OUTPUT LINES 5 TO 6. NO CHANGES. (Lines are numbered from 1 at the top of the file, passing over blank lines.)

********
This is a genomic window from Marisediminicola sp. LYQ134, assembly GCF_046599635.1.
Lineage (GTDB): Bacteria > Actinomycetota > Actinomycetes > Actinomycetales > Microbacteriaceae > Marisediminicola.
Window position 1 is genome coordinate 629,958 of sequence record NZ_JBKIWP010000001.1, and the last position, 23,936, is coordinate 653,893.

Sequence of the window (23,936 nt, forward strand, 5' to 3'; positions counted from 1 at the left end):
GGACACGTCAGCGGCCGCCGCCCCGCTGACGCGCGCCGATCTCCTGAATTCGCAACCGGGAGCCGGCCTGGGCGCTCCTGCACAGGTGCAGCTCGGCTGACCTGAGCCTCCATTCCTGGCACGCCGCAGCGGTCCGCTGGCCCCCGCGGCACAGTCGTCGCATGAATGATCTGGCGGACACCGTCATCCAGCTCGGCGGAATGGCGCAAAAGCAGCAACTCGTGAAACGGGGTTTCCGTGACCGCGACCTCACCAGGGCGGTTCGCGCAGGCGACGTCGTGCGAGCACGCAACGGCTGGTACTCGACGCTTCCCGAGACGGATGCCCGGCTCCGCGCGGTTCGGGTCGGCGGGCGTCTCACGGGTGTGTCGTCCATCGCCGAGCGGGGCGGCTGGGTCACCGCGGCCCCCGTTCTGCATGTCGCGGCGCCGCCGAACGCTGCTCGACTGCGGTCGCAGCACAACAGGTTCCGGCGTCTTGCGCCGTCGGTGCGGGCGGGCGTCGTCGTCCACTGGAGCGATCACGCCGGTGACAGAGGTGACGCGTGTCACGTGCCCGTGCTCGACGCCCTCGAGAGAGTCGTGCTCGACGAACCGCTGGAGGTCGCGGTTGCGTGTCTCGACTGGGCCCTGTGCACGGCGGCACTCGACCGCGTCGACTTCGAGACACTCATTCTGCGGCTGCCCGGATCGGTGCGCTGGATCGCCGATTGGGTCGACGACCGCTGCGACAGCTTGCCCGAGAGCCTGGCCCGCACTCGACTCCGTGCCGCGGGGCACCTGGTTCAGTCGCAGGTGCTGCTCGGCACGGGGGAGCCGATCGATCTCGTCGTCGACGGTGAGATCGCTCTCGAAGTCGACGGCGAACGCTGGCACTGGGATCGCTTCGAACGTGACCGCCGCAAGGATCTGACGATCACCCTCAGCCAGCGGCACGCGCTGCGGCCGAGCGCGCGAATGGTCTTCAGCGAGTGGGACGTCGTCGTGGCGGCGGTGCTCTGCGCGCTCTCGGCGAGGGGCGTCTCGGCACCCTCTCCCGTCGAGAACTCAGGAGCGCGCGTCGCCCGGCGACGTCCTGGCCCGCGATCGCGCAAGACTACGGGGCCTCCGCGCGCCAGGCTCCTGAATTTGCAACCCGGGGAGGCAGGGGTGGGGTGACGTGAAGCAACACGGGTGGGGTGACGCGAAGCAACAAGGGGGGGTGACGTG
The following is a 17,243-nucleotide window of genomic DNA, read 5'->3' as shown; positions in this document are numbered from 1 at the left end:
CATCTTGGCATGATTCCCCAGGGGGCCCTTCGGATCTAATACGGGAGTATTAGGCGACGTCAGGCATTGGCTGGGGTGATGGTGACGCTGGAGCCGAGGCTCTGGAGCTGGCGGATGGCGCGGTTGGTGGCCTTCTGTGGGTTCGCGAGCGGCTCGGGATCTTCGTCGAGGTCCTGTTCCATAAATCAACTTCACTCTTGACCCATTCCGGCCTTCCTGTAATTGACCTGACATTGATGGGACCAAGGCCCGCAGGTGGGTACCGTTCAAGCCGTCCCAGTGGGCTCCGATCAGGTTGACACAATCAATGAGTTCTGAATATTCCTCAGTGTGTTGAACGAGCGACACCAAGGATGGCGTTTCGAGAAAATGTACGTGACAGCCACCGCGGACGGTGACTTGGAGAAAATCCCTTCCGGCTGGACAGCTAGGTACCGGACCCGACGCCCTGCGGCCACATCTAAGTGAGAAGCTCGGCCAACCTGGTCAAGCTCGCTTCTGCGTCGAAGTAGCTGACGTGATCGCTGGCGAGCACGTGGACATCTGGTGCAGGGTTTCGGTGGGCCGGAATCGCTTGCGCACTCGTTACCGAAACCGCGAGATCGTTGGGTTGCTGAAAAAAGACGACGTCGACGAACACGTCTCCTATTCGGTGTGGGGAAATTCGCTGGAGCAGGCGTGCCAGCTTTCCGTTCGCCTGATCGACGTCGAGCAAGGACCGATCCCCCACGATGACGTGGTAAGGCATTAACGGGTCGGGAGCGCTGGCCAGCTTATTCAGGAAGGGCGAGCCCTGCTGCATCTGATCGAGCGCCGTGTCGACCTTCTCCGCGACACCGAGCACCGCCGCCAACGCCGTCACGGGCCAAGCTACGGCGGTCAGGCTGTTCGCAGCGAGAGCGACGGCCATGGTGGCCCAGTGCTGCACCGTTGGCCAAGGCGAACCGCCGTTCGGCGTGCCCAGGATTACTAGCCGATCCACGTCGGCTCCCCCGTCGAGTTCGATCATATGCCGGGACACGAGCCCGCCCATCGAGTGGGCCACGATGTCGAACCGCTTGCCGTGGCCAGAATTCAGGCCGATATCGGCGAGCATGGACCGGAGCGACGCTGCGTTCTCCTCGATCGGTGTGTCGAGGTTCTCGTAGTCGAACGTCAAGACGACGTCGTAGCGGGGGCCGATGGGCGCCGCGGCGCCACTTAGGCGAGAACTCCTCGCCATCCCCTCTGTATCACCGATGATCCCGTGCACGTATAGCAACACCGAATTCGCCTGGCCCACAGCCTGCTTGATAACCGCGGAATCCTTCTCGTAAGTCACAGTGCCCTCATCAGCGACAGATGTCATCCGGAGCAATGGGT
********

GGACACGTCAGCGGCCGCCGCCCCGCTGACGCGCGCCGATCTCCTGAATTCGCAACCGGGAGCCGGCCTGGGCGCTCCTGCACAGGTGCAGCTCGGCTGACCTGAGCCTCCATTCCTGGCACGCCGCAGCGGTCCGCTGGCCCCCGCGGCACAGTCGTCGCATGAATGATCTGGCGGACACCGTCATCCAGCTCGGCGGAATGGCGCAAAAGCAGCAACTCGTGAAACGGGGTTTCCGTGACCGCGACCTCACCAGGGCGGTTCGCGCAGGCGACGTCGTGCGAGCACGCAACGGCTGGTACTCGACGCTTCCCGAGACGGATGCCCGGCTCCGCGCGGTTCGGGTCGGCGGGCGTCTCACGGGTGTGTCGTCCATCGCCGAGCGGGGCGGCTGGGTCACCGCGGCCCCCGTTCTGCATGTCGCGGCGCCGCCGAACGCTGCTCGACTGCGGTCGCAGCACAACAGGTTCCGGCGTCTTGCGCCGTCGGTGCGGGCGGGCGTCGTCGTCCACTGGAGCGATCACGCCGGTGACAGAGGTGACGCGTGTCACGTGCCCGTGCTCGACGCCCTCGAGAGAGTCGTGCTCGACGAACCGCTGGAGGTCGCGGTTGCGTGTCTCGACTGGGCCCTGTGCACGGCGGCACTCGACCGCGTCGACTTCGAGACACTCATTCTGCGGCTGCCCGGATCGGTGCGCTGGATCGCCGATTGGGTCGACGACCGCTGCGACAGCTTGCCCGAGAGCCTGGCCCGCACTCGACTCCGTGCCGCGGGGCACCTGGTTCAGTCGCAGGTGCTGCTCGGCACGGGGGAGCCGATCGATCTCGTCGTCGACGGTGAGATCGCTCTCGAAGTCGACGGCGAACGCTGGCACTGGGATCGCTTCGAACGTGACCGCCGCAAGGATCTGACGATCACCCTCAGCCAGCGGCACGCGCTGCGGCCGAGCGCGCGAATGGTCTTCAGCGAGTGGGACGTCGTCGTGGCGGCGGTGCTCTGCGCGCTCTCGGCGAGGGGCGTCTCGGCACCCTCTCCCGTCGAGAACTCAGGAGCGCGCGTCGCCCGGCGACGTCCTGGCCCGCGATCGCGCAAGACTACGGGGCCTCCGCGCGCCAGGCTCCTGAATTTGCAACCCGGGGAGGCAGGGGTGGGGTGACGTGAAGCAACACGGGTGGGGTGACGCGAAGCAACAAGGGGGGGTGACGTG
The following is a 17,243-nucleotide window of genomic DNA, read 5'->3' as shown; positions in this document are numbered from 1 at the left end: